Neutrophils play critical roles in a broad spectrum of clinical conditions. Accordingly, manipulation of neutrophil function may provide a powerful immunotherapeutic approach. However, due to neutrophils characteristic short half-life and their large population number, this possibility was considered impractical. Here we describe the identification of peptides which specifically bind either murine or human neutrophils. Although the murine and human neutrophil-specific peptides are not cross-reactive, we identified CD177 as the neutrophil-expressed binding partner in both species. Decorating nanoparticles with a neutrophil-specific peptide confers neutrophil specificity and these neutrophil-specific nanoparticles accumulate in sites of inflammation. Significantly, we demonstrate that encapsulating neutrophil modifying small molecules within these nanoparticles yields specific modulation of neutrophil function (ROS production, degranulation, polarization), intracellular signaling and longevity both in vitro and in vivo. Collectively, our findings demonstrate that neutrophil specific targeting may serve as a novel mode of immunotherapy in disease.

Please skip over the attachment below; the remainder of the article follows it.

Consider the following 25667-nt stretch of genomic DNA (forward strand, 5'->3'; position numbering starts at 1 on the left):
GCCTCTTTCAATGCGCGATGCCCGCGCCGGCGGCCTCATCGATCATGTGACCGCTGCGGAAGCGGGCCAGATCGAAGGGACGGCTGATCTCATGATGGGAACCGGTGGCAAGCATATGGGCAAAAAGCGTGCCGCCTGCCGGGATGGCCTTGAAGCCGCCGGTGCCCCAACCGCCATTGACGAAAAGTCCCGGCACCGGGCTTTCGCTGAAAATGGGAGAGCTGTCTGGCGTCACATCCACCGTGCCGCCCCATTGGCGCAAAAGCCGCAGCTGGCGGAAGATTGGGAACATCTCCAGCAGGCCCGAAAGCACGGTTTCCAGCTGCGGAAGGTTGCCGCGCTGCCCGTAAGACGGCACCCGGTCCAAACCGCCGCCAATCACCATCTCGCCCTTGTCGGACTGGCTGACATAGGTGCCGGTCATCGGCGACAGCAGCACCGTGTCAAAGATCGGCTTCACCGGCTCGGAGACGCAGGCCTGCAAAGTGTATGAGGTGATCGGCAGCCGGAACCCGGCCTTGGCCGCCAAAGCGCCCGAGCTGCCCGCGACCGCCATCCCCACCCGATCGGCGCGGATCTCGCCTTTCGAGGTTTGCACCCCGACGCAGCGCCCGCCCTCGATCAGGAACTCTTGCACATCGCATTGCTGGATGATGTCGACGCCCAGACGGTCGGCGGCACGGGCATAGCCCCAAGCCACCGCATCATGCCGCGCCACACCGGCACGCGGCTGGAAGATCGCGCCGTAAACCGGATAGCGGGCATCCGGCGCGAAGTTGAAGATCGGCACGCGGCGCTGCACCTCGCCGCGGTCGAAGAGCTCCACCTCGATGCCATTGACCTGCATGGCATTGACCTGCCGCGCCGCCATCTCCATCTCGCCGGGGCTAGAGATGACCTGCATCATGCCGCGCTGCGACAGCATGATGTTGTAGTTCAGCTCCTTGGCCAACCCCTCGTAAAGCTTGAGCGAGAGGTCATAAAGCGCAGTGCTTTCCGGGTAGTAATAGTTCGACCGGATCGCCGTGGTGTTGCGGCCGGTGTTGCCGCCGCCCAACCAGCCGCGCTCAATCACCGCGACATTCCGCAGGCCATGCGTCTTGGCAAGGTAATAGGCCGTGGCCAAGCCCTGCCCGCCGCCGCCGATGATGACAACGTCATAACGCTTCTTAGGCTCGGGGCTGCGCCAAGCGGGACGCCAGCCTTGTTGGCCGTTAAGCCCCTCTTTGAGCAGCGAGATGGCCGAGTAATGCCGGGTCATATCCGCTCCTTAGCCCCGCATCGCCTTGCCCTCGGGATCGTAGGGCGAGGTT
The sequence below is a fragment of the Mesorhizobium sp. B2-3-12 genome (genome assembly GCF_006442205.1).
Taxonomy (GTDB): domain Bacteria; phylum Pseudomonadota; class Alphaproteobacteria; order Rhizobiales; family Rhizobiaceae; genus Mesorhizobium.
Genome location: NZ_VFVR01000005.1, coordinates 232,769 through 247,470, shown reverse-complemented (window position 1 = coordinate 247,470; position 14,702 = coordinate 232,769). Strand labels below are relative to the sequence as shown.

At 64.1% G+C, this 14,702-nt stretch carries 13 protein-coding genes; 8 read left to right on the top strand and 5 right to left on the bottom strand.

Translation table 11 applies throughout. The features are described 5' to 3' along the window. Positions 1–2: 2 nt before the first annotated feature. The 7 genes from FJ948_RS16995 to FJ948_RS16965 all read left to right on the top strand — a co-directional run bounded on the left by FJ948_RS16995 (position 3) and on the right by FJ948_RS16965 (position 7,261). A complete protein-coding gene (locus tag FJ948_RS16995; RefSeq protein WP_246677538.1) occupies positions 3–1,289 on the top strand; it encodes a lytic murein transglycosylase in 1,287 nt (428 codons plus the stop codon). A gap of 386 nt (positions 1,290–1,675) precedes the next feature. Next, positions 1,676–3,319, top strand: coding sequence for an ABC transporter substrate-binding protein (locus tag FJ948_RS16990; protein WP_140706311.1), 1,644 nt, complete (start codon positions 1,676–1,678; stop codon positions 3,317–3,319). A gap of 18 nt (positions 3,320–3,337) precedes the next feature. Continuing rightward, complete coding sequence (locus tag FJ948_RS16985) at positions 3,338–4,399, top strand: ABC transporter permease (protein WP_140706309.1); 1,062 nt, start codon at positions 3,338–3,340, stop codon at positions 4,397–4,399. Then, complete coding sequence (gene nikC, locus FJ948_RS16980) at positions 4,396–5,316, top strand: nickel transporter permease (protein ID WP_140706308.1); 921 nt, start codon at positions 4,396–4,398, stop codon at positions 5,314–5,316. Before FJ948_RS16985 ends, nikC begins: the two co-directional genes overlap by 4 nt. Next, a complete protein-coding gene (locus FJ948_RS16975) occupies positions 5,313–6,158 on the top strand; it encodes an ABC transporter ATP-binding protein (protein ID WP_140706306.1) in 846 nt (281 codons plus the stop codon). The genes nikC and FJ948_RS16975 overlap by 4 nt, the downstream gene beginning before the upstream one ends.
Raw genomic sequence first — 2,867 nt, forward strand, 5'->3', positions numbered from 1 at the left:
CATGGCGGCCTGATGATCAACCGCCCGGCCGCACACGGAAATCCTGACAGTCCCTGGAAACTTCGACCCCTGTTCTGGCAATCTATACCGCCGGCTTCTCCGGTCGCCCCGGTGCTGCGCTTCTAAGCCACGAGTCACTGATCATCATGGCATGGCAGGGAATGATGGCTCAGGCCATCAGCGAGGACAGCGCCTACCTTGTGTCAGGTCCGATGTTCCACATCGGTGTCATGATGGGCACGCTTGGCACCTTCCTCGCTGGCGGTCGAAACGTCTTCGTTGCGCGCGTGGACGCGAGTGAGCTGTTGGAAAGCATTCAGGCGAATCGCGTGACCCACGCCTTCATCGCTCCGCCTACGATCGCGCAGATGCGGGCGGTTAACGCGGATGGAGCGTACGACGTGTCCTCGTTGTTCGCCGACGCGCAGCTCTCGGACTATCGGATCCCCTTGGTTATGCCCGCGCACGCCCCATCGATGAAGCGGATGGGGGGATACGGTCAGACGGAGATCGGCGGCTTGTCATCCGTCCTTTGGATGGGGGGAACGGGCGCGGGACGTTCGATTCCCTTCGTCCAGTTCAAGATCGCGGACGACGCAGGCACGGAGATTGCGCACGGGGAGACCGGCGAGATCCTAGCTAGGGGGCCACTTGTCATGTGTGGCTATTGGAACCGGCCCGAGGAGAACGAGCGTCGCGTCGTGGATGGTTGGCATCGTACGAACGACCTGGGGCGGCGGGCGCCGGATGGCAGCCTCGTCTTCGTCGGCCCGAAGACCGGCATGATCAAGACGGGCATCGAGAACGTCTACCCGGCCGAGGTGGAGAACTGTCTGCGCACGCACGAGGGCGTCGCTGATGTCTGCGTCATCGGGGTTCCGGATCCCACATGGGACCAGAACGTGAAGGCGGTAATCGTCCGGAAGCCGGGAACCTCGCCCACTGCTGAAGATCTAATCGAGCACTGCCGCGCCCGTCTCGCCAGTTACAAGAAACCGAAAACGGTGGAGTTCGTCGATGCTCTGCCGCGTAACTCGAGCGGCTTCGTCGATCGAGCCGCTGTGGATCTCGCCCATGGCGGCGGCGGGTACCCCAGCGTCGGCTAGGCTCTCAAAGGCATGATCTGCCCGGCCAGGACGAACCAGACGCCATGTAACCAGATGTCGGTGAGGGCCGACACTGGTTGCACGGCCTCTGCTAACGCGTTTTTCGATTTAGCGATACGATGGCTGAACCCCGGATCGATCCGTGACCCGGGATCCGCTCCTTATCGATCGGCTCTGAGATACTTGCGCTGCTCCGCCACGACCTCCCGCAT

Bibliographical noteFunding Information:
ZG is supported by grants from the Israel Science Foundation (No. 756/15 and No. 405/18), Israel Cancer Association (20191819), the Israel Ministry of Science and Technology (Kamin, 59077), the Rosetrees Trust and the Israel Cancer Research Foundation (RCDA). ZGF - this research was partially supported by the Israel Science Foundation (ISF) - grant No. 1708/20, the Israel Ministry of Science and Technology (Kamin, 59078), the Sasson and Luiza Naor Fund, and the Israel Lung Association.
Copyright © 2022 Völs, Kaisar-Iluz, Shaul, Ryvkin, Ashkenazy, Yehuda, Atamneh, Heinberg, Ben-David-Naim, Nadav, Hirsch, Mitesser, Salpeter, Dzikowski, Hayouka, Gershoni, Fridlender and Granot.
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